Any pretence that Russia's heightened involvement in Syria's messy civil war would focus on destroying the Islamic State has evaporated very quickly. Its aerial assault has targeted rebel groups fighting President Bashar al-Assad's army in the northwest of the country, not the concentration of Isis forces in Syria's east. Dozens of civilians have been killed in the onslaught, and Russia's objective is now very clear. It is determined to ensure the Assad regime clings to power, thereby retaining its chief seat of influence in the Middle East.
There is a very good chance that, in the short-term at least, it will succeed. The United States' unwillingness to commit itself deeply to the Syrian conflict has left a vacuum Russia has filled.
As much as the West may wish to see the despised Assad gone as soon as possible, the Russian action is already forcing a rethink. Britain's Foreign Secretary, Philip Hammond, has said he could now accept Assad remaining as titular head of Syria for three years or more if it meant ending the conflict. He continues to talk vaguely of a managed political transition, but concedes there is no agreement with Russia on this.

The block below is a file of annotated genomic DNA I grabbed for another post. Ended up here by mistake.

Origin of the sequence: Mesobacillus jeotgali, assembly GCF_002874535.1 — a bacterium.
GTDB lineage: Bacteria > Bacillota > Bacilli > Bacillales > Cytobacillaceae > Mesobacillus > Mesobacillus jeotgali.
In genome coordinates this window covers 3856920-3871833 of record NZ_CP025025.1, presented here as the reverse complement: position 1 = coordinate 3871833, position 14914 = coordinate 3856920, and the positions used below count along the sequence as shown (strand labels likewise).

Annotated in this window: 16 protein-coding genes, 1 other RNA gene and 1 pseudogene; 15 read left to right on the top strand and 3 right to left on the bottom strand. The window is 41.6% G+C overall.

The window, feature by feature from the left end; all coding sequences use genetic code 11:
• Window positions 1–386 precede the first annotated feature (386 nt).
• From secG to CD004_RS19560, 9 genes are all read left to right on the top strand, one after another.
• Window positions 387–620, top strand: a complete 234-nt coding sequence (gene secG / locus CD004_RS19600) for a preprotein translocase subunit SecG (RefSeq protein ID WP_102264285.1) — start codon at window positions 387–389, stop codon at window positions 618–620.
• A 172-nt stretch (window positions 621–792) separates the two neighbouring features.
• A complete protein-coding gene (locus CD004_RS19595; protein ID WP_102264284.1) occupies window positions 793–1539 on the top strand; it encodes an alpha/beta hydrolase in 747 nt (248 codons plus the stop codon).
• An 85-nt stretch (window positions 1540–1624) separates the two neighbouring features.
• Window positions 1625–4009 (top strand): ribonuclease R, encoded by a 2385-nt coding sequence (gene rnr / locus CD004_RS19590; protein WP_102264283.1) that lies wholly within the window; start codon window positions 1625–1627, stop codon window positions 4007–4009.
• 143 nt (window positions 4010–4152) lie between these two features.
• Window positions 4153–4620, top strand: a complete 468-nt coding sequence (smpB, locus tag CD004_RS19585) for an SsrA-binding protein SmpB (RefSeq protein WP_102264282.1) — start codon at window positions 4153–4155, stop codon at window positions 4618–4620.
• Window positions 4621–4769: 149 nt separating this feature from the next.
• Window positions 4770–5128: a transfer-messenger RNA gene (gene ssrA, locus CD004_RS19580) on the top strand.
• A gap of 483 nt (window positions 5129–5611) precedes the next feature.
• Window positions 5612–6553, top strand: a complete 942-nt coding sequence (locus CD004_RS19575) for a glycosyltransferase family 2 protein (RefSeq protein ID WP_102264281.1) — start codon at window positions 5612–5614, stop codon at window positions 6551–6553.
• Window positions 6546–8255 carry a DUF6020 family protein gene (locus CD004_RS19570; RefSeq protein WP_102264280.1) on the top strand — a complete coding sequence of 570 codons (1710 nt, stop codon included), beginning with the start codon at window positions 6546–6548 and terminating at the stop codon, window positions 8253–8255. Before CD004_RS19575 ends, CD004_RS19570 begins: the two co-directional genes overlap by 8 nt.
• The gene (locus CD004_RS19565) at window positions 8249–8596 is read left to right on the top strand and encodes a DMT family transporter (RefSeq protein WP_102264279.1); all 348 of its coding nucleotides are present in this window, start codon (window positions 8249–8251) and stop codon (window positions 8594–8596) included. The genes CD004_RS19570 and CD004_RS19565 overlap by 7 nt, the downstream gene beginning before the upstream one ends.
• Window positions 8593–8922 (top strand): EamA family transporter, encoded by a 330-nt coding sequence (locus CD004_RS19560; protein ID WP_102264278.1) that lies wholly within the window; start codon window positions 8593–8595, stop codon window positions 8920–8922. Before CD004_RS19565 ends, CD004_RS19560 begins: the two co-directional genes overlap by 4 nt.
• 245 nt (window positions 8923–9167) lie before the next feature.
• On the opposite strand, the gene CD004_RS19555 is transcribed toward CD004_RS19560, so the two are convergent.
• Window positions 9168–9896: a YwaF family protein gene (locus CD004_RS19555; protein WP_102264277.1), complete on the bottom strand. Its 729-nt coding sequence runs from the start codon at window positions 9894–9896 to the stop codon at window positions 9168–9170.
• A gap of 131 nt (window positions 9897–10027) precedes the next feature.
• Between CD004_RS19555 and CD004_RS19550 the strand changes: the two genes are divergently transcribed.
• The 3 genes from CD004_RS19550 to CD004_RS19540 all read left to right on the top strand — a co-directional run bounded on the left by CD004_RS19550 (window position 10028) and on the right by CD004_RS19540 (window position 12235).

The softened approach is an acceptance of a new and more complex reality in Syria. That is predicated on a prolonging of the conflict as Assad's position is strengthened by the Russian strikes and its supply of weaponry to Syria's army. If Russia's strategy is successful, the West will have no option but to accept a continuing role for Assad in post-conflict Syria. In that context, Russia has little cause to heed Nato's call for it to focus its efforts on fighting Isis and promoting a solution to the conflict through a political transition.
AdvertisementAdvertise with NZME.
Moscow knows, of course, that Isis will also have to be defeated. Indeed, it has as good a reason as the West for being alarmed by Islamic extremism. It was that very fear which triggered the Soviet Union's invasion of Afghanistan in 1979.
The risk for Russia in Syria is that it could be dragged increasingly into another lengthy and ultimately unsuccessful campaign. If so, one of President Vladimir Putin's motives - that of using this escalation of its role to re-establish Russia as a global power - could backfire catastrophically.
But the greater risk for him is the toppling of Assad and the triumph of either Isis or moderate rebel groups. To prevent that, he has embarked on a hazardous path. As the Americans found in Iraq, there is plenty of room for unintended consequences. One based on antipathy to Moscow that has already come to pass is a greater unity among Syria's rebel factions. More than 40 have said jointly that Russia's air campaign has made a political solution to the conflict impossible.
The responsible course for Russia would be to accept Assad no longer has the support of the vast majority of Syrians, and to use its influence to rid the country of him.
A more forthright intervention by the American-led coalition might have already secured that outcome. As it is, Assad is set to remain indefinitely as a symbol of Western dithering and Russian opportunism.